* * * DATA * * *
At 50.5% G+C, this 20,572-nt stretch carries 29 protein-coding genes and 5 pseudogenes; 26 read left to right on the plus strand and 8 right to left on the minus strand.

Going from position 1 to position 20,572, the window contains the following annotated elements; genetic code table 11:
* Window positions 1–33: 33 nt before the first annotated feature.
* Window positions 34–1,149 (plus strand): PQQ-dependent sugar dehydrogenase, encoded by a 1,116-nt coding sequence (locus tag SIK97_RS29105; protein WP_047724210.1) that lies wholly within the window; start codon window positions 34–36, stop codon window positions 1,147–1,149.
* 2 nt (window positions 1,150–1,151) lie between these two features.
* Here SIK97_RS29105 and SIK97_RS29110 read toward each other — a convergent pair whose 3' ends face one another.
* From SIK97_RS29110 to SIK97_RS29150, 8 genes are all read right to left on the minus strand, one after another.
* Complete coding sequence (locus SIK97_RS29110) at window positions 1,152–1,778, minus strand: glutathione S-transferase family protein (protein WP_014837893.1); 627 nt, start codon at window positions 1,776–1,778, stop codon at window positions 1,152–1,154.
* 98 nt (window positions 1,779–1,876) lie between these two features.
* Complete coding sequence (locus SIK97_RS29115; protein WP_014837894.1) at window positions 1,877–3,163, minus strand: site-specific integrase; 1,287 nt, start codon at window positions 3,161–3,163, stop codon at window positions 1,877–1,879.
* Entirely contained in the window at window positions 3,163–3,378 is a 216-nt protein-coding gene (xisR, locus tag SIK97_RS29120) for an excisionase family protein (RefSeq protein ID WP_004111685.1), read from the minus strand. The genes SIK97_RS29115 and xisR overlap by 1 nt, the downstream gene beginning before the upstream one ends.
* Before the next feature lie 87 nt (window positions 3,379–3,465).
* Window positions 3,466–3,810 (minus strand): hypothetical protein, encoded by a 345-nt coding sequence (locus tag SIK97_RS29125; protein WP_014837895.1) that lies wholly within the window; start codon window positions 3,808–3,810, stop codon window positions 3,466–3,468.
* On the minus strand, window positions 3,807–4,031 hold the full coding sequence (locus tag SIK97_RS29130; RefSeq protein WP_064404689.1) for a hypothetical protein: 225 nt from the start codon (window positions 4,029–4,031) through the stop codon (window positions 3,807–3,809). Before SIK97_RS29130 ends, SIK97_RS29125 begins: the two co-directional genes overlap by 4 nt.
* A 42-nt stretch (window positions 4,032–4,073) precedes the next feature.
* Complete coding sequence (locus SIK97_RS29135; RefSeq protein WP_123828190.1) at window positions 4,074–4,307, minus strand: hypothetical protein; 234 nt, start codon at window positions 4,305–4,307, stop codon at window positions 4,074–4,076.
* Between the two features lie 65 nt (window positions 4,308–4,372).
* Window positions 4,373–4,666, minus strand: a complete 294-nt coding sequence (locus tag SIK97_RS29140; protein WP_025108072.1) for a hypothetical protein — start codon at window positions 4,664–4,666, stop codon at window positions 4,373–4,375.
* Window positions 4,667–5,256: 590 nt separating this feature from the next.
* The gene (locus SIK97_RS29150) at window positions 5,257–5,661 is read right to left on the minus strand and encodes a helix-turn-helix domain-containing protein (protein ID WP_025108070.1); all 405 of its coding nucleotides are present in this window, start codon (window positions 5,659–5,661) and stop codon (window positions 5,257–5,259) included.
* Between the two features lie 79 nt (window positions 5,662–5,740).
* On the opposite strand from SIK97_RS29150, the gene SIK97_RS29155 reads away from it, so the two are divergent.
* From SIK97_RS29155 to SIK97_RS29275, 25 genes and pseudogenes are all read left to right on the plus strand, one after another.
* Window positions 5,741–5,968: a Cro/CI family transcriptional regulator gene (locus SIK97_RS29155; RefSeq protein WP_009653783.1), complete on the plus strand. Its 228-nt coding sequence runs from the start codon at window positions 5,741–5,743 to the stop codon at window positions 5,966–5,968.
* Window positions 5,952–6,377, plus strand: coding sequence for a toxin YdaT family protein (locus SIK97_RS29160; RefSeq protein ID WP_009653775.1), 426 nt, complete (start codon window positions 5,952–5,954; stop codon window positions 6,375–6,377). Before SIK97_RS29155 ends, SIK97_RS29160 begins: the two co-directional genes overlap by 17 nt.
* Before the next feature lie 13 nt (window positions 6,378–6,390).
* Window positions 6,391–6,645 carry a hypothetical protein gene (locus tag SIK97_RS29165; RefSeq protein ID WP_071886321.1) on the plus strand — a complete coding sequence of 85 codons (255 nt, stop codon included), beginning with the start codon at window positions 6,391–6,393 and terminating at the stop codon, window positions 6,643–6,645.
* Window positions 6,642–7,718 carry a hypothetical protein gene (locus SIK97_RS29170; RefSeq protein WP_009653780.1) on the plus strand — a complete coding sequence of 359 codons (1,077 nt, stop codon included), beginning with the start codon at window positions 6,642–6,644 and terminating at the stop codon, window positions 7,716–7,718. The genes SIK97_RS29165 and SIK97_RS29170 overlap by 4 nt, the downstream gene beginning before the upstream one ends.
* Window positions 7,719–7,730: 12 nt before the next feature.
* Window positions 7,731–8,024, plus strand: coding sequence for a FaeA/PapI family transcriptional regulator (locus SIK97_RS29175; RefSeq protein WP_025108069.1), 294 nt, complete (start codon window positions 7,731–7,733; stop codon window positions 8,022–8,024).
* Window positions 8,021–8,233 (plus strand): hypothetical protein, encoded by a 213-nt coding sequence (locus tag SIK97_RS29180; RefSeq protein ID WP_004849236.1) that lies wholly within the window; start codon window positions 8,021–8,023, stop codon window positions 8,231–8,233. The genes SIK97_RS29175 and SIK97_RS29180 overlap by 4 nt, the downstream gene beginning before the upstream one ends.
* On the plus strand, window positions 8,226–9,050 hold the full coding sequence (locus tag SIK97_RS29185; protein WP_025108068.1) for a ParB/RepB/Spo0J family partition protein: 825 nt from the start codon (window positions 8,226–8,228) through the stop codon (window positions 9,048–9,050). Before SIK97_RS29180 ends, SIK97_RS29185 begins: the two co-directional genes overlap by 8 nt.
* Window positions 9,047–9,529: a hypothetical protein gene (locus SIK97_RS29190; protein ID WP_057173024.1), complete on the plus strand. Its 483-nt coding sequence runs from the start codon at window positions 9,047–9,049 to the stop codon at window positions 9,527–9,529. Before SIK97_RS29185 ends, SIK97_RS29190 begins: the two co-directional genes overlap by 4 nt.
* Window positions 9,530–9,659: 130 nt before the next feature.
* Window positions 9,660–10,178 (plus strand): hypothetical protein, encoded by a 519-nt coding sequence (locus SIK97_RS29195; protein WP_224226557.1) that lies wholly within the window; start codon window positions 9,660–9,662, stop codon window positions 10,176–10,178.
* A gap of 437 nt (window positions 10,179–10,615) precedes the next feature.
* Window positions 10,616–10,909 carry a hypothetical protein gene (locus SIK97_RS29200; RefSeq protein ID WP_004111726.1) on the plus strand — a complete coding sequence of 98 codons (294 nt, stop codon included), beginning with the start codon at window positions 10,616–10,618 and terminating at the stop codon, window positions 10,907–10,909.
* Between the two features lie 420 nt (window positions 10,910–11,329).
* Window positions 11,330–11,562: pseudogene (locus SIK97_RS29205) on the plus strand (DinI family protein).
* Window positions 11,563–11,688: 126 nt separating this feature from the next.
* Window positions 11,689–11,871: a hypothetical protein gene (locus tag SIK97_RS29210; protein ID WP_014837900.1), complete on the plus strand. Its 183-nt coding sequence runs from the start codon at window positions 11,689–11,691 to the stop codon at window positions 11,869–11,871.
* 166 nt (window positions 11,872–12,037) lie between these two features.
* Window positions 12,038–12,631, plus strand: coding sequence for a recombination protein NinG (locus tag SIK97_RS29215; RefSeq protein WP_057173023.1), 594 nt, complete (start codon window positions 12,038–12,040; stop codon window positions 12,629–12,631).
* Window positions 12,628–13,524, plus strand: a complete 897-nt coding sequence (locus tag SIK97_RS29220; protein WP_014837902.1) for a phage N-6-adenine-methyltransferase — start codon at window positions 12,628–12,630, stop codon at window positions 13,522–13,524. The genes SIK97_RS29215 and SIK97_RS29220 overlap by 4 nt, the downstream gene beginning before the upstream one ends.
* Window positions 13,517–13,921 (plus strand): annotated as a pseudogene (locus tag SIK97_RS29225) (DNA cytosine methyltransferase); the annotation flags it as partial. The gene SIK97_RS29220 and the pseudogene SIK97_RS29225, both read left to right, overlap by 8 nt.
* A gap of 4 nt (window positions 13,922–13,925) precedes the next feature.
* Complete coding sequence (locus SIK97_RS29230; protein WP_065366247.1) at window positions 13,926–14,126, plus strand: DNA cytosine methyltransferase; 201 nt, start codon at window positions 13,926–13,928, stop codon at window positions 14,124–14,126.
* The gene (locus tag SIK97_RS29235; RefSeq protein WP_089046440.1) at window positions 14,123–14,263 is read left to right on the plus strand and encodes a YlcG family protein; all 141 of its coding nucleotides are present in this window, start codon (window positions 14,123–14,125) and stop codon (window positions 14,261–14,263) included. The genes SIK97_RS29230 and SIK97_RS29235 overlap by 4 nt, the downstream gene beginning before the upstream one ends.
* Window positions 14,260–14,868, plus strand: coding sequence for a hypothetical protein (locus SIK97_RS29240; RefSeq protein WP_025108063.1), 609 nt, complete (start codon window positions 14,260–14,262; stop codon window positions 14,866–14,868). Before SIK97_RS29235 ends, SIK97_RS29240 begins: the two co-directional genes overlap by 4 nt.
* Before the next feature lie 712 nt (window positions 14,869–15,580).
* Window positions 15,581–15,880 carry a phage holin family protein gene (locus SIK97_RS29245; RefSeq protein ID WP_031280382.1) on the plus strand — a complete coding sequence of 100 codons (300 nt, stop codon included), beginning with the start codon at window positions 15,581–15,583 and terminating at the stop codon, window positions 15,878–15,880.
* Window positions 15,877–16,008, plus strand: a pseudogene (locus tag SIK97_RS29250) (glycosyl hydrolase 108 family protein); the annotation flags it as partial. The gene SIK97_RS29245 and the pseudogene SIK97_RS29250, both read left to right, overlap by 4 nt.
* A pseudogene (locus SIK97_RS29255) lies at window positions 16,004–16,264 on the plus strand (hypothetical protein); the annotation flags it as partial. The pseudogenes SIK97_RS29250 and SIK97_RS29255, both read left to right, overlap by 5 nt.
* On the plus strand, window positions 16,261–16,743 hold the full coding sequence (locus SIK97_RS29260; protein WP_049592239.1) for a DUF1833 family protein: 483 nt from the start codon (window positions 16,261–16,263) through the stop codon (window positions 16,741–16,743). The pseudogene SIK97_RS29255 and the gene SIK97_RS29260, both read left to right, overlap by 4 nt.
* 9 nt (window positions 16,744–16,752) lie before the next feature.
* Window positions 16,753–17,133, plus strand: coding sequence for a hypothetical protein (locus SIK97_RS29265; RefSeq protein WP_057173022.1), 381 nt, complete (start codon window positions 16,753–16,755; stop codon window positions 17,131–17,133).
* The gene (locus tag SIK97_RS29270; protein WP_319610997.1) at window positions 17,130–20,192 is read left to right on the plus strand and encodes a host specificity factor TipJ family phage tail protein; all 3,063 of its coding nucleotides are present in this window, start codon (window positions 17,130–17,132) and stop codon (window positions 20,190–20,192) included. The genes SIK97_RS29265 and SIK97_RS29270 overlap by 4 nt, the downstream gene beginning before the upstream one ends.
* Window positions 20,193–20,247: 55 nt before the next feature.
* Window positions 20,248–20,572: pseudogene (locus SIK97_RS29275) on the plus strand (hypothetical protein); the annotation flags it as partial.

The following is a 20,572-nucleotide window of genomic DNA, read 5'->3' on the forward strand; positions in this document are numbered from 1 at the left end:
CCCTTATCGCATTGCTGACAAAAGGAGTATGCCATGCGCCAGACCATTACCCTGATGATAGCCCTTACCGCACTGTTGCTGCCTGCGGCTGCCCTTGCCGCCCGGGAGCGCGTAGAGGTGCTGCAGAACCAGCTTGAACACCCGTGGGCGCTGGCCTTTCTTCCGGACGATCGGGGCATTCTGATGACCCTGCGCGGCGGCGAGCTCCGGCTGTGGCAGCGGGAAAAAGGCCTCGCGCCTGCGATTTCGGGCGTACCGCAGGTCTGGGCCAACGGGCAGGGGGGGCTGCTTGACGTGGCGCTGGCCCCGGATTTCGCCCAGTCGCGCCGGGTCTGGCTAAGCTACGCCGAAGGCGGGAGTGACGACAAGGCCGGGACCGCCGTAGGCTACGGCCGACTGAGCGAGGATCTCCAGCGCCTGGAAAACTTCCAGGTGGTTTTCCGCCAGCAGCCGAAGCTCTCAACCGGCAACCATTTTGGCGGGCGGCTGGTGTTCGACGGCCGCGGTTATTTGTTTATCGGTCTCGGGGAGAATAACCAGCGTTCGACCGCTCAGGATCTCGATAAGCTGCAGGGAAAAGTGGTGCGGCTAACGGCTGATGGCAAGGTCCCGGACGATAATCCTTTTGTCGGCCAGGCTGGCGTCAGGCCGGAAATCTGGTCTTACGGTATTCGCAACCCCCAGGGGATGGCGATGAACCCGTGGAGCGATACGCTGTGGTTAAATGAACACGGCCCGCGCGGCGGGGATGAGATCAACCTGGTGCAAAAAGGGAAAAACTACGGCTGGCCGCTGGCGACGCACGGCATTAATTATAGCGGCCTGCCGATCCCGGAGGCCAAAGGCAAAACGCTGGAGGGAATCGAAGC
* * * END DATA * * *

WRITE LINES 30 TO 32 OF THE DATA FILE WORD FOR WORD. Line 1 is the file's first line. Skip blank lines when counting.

* Window positions 7,731–8,024, plus strand: coding sequence for a FaeA/PapI family transcriptional regulator (locus SIK97_RS29175; RefSeq protein WP_025108069.1), 294 nt, complete (start codon window positions 7,731–7,733; stop codon window positions 8,022–8,024).
* Window positions 8,021–8,233 (plus strand): hypothetical protein, encoded by a 213-nt coding sequence (locus tag SIK97_RS29180; RefSeq protein ID WP_004849236.1) that lies wholly within the window; start codon window positions 8,021–8,023, stop codon window positions 8,231–8,233. The genes SIK97_RS29175 and SIK97_RS29180 overlap by 4 nt, the downstream gene beginning before the upstream one ends.
* On the plus strand, window positions 8,226–9,050 hold the full coding sequence (locus tag SIK97_RS29185; protein WP_025108068.1) for a ParB/RepB/Spo0J family partition protein: 825 nt from the start codon (window positions 8,226–8,228) through the stop codon (window positions 9,048–9,050). Before SIK97_RS29180 ends, SIK97_RS29185 begins: the two co-directional genes overlap by 8 nt.